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RELIGION IN THE SOVIET UNION, by Walter Kolarz (Macmillan, SOs.).
nNLY a handful are left of
the many Catholic churches which existed in Tsarist times throughout the Russian Empire, outside the areas with a cornpact Catholic population. The most important of these is the Church of St Louis des Francais in Moscow, founded in the reign of Catherine IT and completed under Alexander I.
Situated in the very heart of the Soviet capital it has a tremendous significance for Catholicism in the Soviet Union and was for a long time the only link between the oppressed Catholics of Russia and the Universal Catholic Church.
vET at the beginning of the first world war the Catholic Church was firmly established in many parts of the Russian Empire. Throughout European Russia— from Polotsk. Vitebsk and Mohilev in the West. to Orenburg and Ufa in the East, from Archangel in the north to Vladikavkaz in the south —there was hardly a large town without its Catholic church or chapel. Even in Russian Asia there were Catholic churches in major urban centres.
These facts are revealed by Walter Kolarz in " Religion in the Soviet Union ", a work of immense research covering the story not only of the larger churches in Russia but even smaller religious groups like the Seventh Day Adventists and Jehovah's Witnesses.
How the Soviet authorities have tried deliberately to break the power and influence of the Catholic Church in Russia and her occupied territories, despite the Communist pretence that religious
freedom is guaranteed by the Constitation, is graphically recounted in Mr. Kolarz's pages.
BUT, as Mr. Kolarz observes, " the day was to come when Stalin realised that the Pope had 'divisions' after all ... he realised this when Soviet Russia came into physical contact with Catholic countries and especially with Poland, the most staunchly Catholic of all the territories which the Red Army occupied in pursuit of the retreating Nazi forces ".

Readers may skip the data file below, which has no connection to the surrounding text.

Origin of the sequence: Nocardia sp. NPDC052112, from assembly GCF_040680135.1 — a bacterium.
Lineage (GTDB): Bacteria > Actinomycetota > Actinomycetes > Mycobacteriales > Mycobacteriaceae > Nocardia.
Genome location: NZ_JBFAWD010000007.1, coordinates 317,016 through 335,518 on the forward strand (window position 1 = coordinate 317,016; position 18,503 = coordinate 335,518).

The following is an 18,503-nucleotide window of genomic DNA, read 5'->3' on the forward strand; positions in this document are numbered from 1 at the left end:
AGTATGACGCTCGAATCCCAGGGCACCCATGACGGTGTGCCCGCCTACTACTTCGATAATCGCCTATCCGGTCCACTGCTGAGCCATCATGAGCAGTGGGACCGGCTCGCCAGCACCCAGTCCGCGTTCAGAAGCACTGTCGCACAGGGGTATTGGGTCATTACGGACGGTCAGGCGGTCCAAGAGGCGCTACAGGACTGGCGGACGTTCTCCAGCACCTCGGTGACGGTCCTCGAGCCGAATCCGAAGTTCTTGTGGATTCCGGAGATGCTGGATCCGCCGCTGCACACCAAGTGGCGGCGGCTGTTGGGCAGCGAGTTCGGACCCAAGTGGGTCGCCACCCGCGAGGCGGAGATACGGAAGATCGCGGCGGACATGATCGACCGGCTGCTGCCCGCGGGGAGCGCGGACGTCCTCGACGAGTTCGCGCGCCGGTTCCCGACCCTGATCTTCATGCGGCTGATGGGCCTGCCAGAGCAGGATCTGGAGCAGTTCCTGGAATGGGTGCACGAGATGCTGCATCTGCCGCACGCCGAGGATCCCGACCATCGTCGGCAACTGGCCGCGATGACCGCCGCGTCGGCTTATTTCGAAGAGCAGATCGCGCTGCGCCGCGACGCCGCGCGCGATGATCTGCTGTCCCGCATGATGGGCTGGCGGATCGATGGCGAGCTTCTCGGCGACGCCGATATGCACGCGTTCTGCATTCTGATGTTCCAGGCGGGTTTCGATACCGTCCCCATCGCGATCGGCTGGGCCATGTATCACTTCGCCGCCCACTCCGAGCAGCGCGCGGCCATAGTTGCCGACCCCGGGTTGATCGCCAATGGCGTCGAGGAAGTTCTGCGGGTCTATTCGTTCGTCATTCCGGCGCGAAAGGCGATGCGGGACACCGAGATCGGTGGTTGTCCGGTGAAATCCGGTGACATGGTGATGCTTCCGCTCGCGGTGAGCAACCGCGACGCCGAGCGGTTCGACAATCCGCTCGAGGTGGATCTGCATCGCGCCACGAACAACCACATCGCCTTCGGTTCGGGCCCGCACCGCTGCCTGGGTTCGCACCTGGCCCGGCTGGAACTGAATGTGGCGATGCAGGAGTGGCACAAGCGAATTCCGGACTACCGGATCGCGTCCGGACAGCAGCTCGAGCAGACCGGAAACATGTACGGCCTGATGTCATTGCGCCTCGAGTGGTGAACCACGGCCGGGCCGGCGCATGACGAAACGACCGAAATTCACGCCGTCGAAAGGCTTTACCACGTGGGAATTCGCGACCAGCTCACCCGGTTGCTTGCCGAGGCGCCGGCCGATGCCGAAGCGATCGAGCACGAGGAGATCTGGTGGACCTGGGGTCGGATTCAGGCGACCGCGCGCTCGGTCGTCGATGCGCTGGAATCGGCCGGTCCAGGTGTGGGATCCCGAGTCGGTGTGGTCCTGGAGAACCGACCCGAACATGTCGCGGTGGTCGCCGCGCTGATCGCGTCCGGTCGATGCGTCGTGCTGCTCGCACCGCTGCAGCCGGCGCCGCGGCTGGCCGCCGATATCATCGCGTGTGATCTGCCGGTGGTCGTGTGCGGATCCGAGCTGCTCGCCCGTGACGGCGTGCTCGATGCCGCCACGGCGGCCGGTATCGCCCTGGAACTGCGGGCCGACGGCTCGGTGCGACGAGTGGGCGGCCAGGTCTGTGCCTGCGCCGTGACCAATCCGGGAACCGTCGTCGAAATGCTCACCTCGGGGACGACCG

The brave resistance of priests and people in Russia's newly won Catholic territories fill some of the most insp;ring pages of this book.
Will religion survive the struggle with Communism, which has made no secret of its intention to destroy it?
Mr. Kolarz has no doubts on the matter. Throughout Soviet history, he says it has remained the most visible ideological alternative to Communism —the only opponent of Communism able to preserve at least some of its institutional forms. The Holy Scriptures of the great religions will still be read and studied when men
remember only the titles of some of the so-called Communist classics.
FEW will disagree with the author's conclusion that "Nowhere in the vast Soviet Empire can the Communist regime be truly popular as long as it fails to recognise that religion is a genuinely popular phenomenon, deeply rooted in the soul and traditions of every people. To be really free, a nation needs more than schools, libraries and literature in its mother tongue; it needs spiritual freedom, free access to its holy places, the recognition of its religious heritage and its national church"